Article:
Shut Your Mouth and Open Your Ears

The pandemic has reduced our social skills to a mashup of everyone talking at once all the time, and I just can’t take it anymore


Royalty free image from Shutterstock

There has been something even more contagious than COVID-19, and that is talking over one another. For the past year and a half we’ve been forced into tight quarters and reduced to a very narrow scope of social interaction. Along with the fear and anxiety that has been coupled with the global crisis, it’s easy to say that our collective social skills have gone way down. No matter where you go, who you’re with, or what the conversation is about, people can’t seem to help themselves.

Their desire to have their opinion heard regardless of who is speaking before them is maddening. Myself being a student of audio editing and audio engineering with a focus in broadcasting, I’ve been trained to study how people talk and what makes a coherent and engaging conversation. I can rightly say that outside of the broadcasting bubble that there is little to no coherence or engagement occurring amongst the common folk. Perhaps it is due to the fact that we are crammed into our homes with our loved ones who we constantly see day in and day out, who inherently become our immediate outlet for social interaction; and the fear of seeming redundant or repetitive leaves us with staying quiet for the majority of the day.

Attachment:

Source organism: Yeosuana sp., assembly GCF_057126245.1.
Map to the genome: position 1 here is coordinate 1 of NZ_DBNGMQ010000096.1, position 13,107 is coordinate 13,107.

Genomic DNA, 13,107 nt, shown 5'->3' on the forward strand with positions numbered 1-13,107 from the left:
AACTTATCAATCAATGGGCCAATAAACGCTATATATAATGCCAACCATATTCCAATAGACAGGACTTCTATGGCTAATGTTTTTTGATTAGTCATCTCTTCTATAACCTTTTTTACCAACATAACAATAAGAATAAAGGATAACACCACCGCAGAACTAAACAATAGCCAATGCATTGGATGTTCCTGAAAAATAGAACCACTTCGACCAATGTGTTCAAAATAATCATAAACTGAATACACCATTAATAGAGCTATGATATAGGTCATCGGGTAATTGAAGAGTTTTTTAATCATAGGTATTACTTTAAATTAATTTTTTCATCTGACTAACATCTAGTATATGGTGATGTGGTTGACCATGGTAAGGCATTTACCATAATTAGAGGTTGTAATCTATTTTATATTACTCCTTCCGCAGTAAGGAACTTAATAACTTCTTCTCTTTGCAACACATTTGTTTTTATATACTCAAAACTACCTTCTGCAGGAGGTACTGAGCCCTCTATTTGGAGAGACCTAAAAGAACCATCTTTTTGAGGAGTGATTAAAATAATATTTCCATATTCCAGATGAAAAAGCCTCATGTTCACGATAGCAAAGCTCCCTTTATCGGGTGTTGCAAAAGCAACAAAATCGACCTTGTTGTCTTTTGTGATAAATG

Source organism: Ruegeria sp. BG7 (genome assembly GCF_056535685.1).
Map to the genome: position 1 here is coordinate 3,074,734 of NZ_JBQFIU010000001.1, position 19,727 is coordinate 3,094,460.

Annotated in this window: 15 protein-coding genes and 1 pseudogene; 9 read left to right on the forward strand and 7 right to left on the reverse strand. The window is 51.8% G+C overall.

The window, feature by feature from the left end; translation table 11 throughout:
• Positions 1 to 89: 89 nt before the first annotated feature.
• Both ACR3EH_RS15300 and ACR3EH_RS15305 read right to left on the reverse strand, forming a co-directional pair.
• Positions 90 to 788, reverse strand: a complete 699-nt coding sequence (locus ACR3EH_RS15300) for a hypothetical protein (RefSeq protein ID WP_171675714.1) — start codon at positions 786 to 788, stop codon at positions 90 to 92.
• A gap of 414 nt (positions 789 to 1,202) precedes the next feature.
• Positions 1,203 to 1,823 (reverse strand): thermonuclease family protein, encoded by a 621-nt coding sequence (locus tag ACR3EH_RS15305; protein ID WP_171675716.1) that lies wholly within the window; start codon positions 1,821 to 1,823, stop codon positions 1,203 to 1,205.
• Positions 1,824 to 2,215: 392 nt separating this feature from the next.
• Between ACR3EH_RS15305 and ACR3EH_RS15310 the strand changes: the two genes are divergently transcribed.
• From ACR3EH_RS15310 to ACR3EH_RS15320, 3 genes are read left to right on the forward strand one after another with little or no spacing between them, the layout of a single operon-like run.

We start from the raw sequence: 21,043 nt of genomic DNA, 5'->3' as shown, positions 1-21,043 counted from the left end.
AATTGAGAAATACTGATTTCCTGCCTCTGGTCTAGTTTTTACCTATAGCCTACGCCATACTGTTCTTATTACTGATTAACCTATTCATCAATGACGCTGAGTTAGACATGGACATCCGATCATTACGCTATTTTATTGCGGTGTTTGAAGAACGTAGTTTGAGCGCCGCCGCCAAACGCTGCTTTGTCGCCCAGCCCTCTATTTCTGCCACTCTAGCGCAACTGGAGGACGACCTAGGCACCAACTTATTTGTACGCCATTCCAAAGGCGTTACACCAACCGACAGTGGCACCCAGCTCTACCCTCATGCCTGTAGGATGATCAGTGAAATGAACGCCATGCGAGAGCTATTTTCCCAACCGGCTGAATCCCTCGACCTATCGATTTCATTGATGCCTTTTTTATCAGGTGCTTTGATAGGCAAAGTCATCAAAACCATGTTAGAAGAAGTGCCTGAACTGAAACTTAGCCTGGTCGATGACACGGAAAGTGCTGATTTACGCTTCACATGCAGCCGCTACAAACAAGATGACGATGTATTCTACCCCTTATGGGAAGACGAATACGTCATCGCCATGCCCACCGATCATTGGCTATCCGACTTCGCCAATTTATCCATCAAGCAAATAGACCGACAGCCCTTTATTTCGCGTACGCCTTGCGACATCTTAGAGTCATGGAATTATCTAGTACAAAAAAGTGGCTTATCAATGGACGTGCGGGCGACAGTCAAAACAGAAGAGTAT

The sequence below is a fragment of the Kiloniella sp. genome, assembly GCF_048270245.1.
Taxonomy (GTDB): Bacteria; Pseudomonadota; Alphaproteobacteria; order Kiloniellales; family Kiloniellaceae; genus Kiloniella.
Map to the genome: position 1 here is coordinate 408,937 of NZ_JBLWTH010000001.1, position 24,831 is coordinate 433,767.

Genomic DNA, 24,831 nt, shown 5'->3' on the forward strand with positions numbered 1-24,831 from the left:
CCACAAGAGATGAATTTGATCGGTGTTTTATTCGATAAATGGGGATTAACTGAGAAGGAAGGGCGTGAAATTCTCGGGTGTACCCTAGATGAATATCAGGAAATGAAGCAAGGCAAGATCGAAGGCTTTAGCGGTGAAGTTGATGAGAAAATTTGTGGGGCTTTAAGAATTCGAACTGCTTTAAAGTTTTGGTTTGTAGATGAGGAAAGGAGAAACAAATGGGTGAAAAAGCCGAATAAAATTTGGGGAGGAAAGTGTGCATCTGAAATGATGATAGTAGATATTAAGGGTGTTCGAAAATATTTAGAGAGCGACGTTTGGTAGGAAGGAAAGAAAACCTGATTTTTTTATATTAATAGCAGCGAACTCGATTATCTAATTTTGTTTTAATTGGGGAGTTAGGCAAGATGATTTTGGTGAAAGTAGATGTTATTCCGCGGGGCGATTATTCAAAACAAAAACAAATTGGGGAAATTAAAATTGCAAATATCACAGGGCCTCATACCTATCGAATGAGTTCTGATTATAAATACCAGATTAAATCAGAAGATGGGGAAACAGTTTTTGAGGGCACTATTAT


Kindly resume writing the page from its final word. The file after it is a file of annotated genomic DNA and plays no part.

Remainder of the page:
So when it comes time to have that evening chat around the dinner table, it becomes a demolition derby of news, facts, opinions, and jokes. Before you know it, it sounds like someone turned on five different radio stations and cranked them up to 11. It drives me up the wall. When I engage in conversation with anyone, I try to emulate the streamlined nature of how I’ve been trained to present the spoken word, and it breaks my heart to hear the natural human conversation being mutated in the shadow of this unconventional situation that we’re still dealing with.

Another issue that has risen from this cacophonous condition is that most people seem to be unaware of it, and are oblivious to the potential damage this can do to our communication skills. What’s next? Five years from now we’re all sitting around the dinner table or in the classroom with everyone talking at once and everyone will just be fine with it? Take me out back and put me out of my misery if that ever happens.

Am I going to be one of those old fogies that’s going to say things like, “back in my day we used to take turns talking and we actually listened to only one person at a time!” At the rate we’re going, I’m going to have to move up to the mountains to a lonely shack with a tube TV, a VCR, and an AM/FM radio and say goodbye to the world. It’s been fun gang, but I’m just about done with hearing everything from everyone everywhere all the time. I’ll be up in the mountains if you need me.